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  • Scheduling Your Staff, Part 2

    Create a scheduling plan that will be both profitable for the business and agreeable to the employees.


    Time is often considered more valuable than money. People will opt for the hours they want to work rather than a higher paying position with less desirable hours. That bias works in the favor of retail florists. You may not pay the highest wages, but with proper planning you can offer flexible hours.

    You will need some full-time people who can work from 8:00 a.m. to 4:30 or 5:00 p.m. Depending upon your shop's business hours, you might also be able to use some full-timers who work from 10:30 a.m. to 7:00 p.m.

    However, part-timers are the key. Individuals who can work for two to three hours around lunchtime are perfect candidates. So are students who will work after school.

    Stay-at-home mothers with school-age children may be another good option.

    Worker-Friendly Schedules

    Grouping blocks of time together is another way to make your shop more worker-friendly.

    Suppose, for example, you have a mother who only wants to work 2 days a week. Depending upon your shop's size and flexibility, you can offer some attractive schedules.

    For example, you could schedule Thursday/Friday of the first week and Monday/Tuesday of the second week. Repeat that pattern every two weeks, and every other week she will have eight days off in a row — Wednesday to Wednesday.

    Of course, many employees will want the same days off each week. That's easy for planning purposes.

    The larger the shop you are, the more flexibility you will be able to offer. It will be easier to move schedules around to accommodate individual needs.


    Most retail florists are open on Saturday. Many are also open on Sunday. If you are open six or seven days, you will have to require employees to put in their share of weekend work.

    The weekend work will be more palatable if you alternate schedules so that every employee will also have three-day weekends on a rotating basis. With that kind of scheduling, they will see that you care about their personal welfare, too.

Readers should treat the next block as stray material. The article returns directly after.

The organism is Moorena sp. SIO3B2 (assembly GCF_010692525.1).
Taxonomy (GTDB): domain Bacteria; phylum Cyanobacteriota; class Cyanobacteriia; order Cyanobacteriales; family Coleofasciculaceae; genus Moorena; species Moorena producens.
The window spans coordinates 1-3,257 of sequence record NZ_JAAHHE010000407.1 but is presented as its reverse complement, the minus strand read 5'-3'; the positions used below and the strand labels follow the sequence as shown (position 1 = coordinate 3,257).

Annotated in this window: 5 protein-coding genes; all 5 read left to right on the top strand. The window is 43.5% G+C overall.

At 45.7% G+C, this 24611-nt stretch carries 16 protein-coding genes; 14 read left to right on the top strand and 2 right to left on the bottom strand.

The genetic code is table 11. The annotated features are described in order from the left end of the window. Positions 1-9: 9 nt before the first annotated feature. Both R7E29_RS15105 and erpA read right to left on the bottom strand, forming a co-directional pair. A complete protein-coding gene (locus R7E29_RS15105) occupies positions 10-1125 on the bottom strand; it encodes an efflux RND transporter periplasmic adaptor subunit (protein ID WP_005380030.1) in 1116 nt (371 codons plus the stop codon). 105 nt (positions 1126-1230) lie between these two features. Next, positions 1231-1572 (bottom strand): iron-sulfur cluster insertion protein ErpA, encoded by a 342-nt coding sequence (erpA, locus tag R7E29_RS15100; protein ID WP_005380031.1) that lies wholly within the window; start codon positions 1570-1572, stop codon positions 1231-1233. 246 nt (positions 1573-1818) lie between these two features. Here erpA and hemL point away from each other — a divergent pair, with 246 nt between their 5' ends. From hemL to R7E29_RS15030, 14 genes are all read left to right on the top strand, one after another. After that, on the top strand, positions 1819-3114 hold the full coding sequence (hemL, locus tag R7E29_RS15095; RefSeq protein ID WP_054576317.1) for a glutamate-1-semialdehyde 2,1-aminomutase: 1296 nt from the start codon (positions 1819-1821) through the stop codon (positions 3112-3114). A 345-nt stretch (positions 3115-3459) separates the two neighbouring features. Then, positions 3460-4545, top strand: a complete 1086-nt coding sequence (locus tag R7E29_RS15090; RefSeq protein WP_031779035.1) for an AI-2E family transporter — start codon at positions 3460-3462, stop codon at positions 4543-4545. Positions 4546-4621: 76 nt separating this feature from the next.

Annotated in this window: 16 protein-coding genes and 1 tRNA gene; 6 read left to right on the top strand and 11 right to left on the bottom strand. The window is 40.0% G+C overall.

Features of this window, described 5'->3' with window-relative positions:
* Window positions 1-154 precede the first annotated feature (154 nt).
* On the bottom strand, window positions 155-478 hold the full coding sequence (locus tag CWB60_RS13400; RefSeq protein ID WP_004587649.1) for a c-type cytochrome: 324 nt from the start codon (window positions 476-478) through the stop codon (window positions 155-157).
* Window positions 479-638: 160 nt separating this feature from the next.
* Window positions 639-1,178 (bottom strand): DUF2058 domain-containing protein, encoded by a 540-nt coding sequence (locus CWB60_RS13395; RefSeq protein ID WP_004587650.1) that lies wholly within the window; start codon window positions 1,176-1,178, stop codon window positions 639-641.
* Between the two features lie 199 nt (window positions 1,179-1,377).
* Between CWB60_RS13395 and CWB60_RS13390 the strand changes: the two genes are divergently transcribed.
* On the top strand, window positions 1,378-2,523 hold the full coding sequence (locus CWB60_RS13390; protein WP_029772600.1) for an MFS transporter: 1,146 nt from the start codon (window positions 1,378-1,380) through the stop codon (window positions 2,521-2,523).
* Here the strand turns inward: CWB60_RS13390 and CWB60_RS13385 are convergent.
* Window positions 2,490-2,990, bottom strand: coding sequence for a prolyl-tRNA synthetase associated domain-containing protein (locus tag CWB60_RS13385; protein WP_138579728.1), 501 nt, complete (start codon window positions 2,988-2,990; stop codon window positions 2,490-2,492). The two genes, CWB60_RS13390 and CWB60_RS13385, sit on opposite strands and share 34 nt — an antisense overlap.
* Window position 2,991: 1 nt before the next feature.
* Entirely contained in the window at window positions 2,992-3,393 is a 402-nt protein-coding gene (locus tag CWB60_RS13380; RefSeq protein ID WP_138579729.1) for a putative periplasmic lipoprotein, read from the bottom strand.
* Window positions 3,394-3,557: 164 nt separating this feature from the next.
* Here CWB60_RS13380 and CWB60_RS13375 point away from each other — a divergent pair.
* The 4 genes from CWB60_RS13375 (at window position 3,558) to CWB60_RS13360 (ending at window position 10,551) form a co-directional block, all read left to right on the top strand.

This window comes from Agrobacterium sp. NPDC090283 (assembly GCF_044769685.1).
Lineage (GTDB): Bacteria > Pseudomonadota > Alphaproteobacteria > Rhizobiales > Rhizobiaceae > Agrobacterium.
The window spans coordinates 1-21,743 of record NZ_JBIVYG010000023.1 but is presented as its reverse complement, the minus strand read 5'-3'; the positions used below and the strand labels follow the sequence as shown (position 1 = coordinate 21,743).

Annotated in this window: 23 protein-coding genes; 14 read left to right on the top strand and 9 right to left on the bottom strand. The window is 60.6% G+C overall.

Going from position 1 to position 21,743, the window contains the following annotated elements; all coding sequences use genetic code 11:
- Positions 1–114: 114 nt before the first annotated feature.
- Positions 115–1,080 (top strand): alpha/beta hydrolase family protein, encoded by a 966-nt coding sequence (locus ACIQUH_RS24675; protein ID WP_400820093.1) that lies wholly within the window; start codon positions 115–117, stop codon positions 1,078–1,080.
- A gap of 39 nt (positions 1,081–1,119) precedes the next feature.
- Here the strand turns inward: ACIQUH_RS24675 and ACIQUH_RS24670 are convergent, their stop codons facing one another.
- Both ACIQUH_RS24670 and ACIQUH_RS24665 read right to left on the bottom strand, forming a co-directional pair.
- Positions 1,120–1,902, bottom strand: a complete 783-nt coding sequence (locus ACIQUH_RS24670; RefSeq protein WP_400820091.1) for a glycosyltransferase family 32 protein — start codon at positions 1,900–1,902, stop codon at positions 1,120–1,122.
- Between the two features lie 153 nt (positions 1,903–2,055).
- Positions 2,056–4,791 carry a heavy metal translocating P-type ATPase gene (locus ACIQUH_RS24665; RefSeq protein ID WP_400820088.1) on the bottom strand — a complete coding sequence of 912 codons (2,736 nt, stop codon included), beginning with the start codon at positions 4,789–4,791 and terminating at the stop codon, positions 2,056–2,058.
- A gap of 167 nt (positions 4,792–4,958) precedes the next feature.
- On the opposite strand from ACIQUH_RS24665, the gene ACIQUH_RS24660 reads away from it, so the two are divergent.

Follow the same principles when you schedule drivers.

    For proper scheduling, you need to know what your delivery patterns are by day of the week. You can quantify your needs with a non-holiday delivery analysis. This is the same as you did for the design room, except you track the number of deliveries each day instead of design volume.

    In most cities, reasonably productive drivers can make between 25 and 30 individual stops in an eight-hour day. Multiple deliveries to hospitals or funeral homes will increase the productivity.

    On days when you deliver only 10 arrangements, you only need a part-time driver. You can't afford to pay drivers who aren't really busy.

    Holiday Staffing

    Holidays bring additional volume and require additional personnel. Planning will help you get through the pressure without wasting payroll dollars.

    In the design area, you might want to have an off-site design/delivery center to handle the peak volume.

    Prepare containers ahead of time, and use production-designing techniques. Much work can be done during off-hours when the design room isn't as busy.

    In the delivery area, consider hiring drivers who are paid by the piece and use their own vehicles. Depending upon local and state laws and the way you organize the work, you might be able to classify such personnel as contract labor. That would reduce your payroll taxes.

    Be careful. It's better to withhold and pay a few extra payroll tax dollars than to be on the wrong side of the labor laws.

    In order to increase efficiency, create a larger number of smaller delivery areas. Instead of having all the drivers cover all of your zip codes, assign each to a specific area. The average distance traveled for each delivery will be much less. As a result, individual deliveries should take less time.

    Flexible Jobs

    Hire versatile workers — those who can work in the design room during slower sales periods and on the sales floor when customers are calling.

    There is no reason sales personnel can't help with delivery needs during the slow afternoon periods.


    It can be hard to keep all the data straight. A staffing chart can really help the planning process.

    Use columnar paper (from an accounting pad) or an Excel spreadsheet. Label each column for an hour of the day. For each work area, use horizontal bars to indicate how many people will be required each hour.

    The design room might have one bar that goes across the entire day — representing a full-time employee. It might have another line that starts midmorning and goes to mid-afternoon. Sales will have some long lines, as well as some short lines to cover the busy periods.

    Prepare a separate chart for each day of the week.

    Next, match individual employees to the bars. When you're finished, you'll have a visual reminder of who is working. You can post the charts (or copies of them) as reference for your employees.

    Not for the Faint of Heart

    A retail flower shop is undoubtedly among the most challenging of retail businesses. There are several functions you perform when you manage a retail flower shop:

    • You have to manage the normal retail sales function.
    • You have to design, which is a manufacturing function.
    • You also have to provide a delivery service, which adds yet another management function.

    All contribute to what many would consider a staffing nightmare. It must be done, and it can be done efficiently. Do your homework. Take the necessary time. Your nerves — and the shop's bottom line — will be the beneficiary.


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